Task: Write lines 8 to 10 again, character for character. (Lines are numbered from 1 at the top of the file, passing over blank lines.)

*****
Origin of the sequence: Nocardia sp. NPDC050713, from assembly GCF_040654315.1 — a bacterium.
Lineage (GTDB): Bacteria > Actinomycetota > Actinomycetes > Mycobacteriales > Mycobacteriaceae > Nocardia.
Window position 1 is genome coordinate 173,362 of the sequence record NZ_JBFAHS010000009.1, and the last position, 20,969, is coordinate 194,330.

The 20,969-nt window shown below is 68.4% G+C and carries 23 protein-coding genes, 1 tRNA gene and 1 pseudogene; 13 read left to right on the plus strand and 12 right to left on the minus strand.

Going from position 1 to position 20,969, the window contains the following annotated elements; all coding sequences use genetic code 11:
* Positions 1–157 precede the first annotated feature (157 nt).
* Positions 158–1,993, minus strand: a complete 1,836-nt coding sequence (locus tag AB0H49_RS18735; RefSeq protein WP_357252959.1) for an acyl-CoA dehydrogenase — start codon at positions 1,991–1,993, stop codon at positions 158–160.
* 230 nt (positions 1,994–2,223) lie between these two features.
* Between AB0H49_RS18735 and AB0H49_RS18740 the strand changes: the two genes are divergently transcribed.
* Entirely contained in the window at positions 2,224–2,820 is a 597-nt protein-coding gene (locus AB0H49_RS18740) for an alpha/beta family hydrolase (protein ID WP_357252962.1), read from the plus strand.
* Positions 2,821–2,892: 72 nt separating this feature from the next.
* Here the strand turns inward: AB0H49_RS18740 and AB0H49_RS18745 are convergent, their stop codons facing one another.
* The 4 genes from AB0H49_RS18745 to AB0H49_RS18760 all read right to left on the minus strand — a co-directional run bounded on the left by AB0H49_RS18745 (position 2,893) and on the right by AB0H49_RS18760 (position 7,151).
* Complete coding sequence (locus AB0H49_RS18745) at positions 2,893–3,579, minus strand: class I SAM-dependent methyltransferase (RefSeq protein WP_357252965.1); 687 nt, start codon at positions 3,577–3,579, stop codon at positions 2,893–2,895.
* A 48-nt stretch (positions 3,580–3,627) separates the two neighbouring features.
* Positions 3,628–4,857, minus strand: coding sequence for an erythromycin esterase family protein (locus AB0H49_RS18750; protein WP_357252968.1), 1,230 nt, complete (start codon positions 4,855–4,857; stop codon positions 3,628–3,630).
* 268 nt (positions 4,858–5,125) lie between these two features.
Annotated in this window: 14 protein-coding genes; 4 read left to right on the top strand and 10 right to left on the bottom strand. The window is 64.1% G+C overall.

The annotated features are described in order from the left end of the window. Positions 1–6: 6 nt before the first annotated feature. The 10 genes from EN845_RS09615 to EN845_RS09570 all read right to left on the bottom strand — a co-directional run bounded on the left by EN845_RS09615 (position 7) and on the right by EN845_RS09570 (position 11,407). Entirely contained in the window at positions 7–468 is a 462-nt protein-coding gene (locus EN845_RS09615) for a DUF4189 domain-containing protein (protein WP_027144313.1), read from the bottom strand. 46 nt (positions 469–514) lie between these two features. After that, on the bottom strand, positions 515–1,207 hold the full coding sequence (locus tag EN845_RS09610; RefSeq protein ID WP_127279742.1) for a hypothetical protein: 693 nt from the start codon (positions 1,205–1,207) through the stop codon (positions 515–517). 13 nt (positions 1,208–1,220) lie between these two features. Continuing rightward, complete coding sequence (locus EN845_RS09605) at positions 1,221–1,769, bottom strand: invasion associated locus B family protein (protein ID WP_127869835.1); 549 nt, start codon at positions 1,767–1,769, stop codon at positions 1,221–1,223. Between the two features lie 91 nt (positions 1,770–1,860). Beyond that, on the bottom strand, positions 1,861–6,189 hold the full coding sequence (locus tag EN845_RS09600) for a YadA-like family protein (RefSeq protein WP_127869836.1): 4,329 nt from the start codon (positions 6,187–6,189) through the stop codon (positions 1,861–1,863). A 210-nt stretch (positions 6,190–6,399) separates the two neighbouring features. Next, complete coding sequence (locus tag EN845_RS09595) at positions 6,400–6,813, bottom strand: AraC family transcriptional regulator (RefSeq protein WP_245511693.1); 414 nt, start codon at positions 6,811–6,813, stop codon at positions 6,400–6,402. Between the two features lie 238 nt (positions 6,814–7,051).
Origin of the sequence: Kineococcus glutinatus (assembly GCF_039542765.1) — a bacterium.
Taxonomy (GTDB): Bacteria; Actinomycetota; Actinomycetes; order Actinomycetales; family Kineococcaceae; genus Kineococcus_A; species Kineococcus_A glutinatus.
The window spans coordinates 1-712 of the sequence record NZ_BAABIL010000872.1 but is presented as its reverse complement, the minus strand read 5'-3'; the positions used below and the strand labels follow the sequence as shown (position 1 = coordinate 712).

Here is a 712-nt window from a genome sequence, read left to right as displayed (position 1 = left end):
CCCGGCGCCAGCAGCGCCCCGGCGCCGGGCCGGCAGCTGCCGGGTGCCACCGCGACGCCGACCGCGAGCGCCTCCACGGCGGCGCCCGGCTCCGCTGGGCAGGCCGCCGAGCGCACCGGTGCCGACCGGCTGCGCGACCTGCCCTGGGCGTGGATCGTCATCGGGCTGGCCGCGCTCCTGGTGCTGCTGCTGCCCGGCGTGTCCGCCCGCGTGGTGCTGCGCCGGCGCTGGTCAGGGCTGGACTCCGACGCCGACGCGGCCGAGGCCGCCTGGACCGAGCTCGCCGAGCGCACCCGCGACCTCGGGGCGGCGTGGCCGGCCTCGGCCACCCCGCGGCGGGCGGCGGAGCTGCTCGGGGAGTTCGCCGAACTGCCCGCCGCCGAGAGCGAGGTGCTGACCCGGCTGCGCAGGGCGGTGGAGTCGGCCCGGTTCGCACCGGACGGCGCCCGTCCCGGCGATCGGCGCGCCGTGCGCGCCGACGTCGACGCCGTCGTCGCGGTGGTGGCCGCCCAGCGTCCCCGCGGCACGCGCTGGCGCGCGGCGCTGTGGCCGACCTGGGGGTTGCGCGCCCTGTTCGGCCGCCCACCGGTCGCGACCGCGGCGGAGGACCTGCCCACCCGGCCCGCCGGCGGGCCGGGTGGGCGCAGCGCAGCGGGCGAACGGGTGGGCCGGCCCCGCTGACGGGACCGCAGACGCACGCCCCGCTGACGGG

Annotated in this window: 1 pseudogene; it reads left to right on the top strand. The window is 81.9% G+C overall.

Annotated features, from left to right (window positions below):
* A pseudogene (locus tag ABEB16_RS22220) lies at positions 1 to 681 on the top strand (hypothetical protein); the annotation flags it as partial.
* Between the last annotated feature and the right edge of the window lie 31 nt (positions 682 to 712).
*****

* 230 nt (positions 1,994–2,223) lie between these two features.
* Between AB0H49_RS18735 and AB0H49_RS18740 the strand changes: the two genes are divergently transcribed.
* Entirely contained in the window at positions 2,224–2,820 is a 597-nt protein-coding gene (locus AB0H49_RS18740) for an alpha/beta family hydrolase (protein ID WP_357252962.1), read from the plus strand.